“Oh,” this is either the beginning of a sentence or a grunt as he stoops down to pick up the clipboard, “well yes, the King is, but only ‘cause he’s got you in him.” He tosses Natalie the energy bar and she ducks it. “There’s a whole parade on our, his, heels, been following us since Denver. People are paining pictures and things of you; someone even printed a big ol’ banner, says Queen of the King on it.”
“But they don’t know what I look like,” says Natalie.
“Yeah, exactly,” says the morning man. “Now eat that bar, keep your blood sugar up.”
King Life arrives in the Emerald City on August 11th. “Well, something happened today,” says the evening man. He’s got a Popsicle stick on Natalie’s tongue. “Someone tried to get in and see you.” He shakes his head and clicks his tongue. “Understandable, you would suppose, that they would get so curious.”
Natalie does not respond because there is a Popsicle stick on her tongue.
The man continues. “He found a hatch on the big toe. No one even knew it was there. But the fool left it open, and they caught up to him in the stomach.” More head shaking. “Could you imagine, if the sonuvagun had actually reached you?”
“No,” says Natalie.
Goonies is her favorite movie. It is, of course, very old by this time. They remade it four decades ago, and just like the first time a professional football player played Sloth. But Natalie hasn’t seen that one; it’s the original she likes.
“Whores and asses,” says the morning man. “They’re rioting.” The King has been in Seattle for one week.
“Who is?” asks Natalie.
“Seattle,” he says. He looks very tired. “We’re going to have to move again.”
“Oh?” says Natalie. He hands her a banana.
The woman usually hangs around the longest of the three. Splitting the two men, she comes at midday. She and Natalie do puzzles and crosswords, to keep the mind sharp. They would play chess but Natalie does not know how. “There is going to be someone new in the mornings,” says the midday woman. “It’s only fair to let you know. The man quit. Someone is going to replace him.”
“Where is he going next?” Natalie says.
“Who knows?” replies the woman. “Back to a normal job, probably.”
“Not him,” says Natalie, “The King.”
King Life is to spend August 21st to November 12th at sea. There is to be a barge beneath each foot, which does seem ridiculous, but keep in mind that this is in fact the future, and also that Natalie has no way of knowing whether or not she is told this as a silly joke. For all she knows, the King never left Kearney. He sails for Antwerp.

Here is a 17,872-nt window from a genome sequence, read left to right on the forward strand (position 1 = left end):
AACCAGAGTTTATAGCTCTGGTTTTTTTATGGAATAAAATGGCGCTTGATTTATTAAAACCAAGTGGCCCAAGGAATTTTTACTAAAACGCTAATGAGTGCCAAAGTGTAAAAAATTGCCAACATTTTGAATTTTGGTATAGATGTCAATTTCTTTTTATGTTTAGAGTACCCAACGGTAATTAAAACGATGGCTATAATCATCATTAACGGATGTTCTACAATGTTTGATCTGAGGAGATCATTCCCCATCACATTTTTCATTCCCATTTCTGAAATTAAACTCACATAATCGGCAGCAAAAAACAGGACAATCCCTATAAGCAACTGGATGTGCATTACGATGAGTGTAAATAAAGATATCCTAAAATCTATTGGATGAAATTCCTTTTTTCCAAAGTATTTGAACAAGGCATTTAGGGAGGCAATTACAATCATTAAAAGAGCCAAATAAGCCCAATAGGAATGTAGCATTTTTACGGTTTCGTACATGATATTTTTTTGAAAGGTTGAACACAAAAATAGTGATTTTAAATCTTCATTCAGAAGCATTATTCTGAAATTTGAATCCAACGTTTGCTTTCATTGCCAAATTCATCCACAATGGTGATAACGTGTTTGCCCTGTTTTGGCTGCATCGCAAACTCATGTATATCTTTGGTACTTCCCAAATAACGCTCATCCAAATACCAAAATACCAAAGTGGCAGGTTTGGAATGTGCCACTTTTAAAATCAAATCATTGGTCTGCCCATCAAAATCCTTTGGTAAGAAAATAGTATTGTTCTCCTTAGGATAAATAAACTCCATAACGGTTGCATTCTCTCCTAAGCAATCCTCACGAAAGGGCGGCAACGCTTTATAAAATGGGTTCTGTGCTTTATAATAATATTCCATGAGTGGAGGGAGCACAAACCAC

“All art must go through Belgium these days,” says the new morning man. “Obviously.”
How is it that floating on the water feels no different than being on the ground? There is no one on either ship who could properly answer the question, and besides Natalie does not bother to ask. She has now seen Goonies four hundred and thirty-seven times.
“We have received word from India,” says the evening man. He is ensuring that Natalie can still touch her toes. She can.
She says, “India.”
“They have, in an absolute landslide, elected you Prime Minister.” He rubs his eyes and they seem too squishy. He’s got a beard now. “Some imagination they have. Prime Minister of India, can you believe it?”
Natalie says, “No.”
Belgium has deployed its navy. She does not remember who told her this, but she does remember, hardly, that she used to be an Accounts Payable Clerk for Waffle House Inc. The midday woman brings her a near-full bottle of cherry wine. “It’s only fair,” she says.
On November 2nd, King Life will sink. Quickly, because he is made of marble.
“You have this one opportunity,” says the evening man, “to speak your first and last words to the whole of the world.” He is holding a notepad and a red pen. “Make it good, alright? These will be historic words. They’ll be etched out somewhere grand. They’ll be remembered for a good long time, long after anyone even remembers where they came from. But until then, the dying words of the Heart of the King. How does that sound? How incredible is that?”
Natalie is not thinking. She is staring at the pen because she has not seen the color red in person for some time.
“Mama,” she says, “you’ve been bad.”
That is what she says. The evening man does not write it down. Instead he says, “Are you absolutely sure?”
And Natalie says, “No.”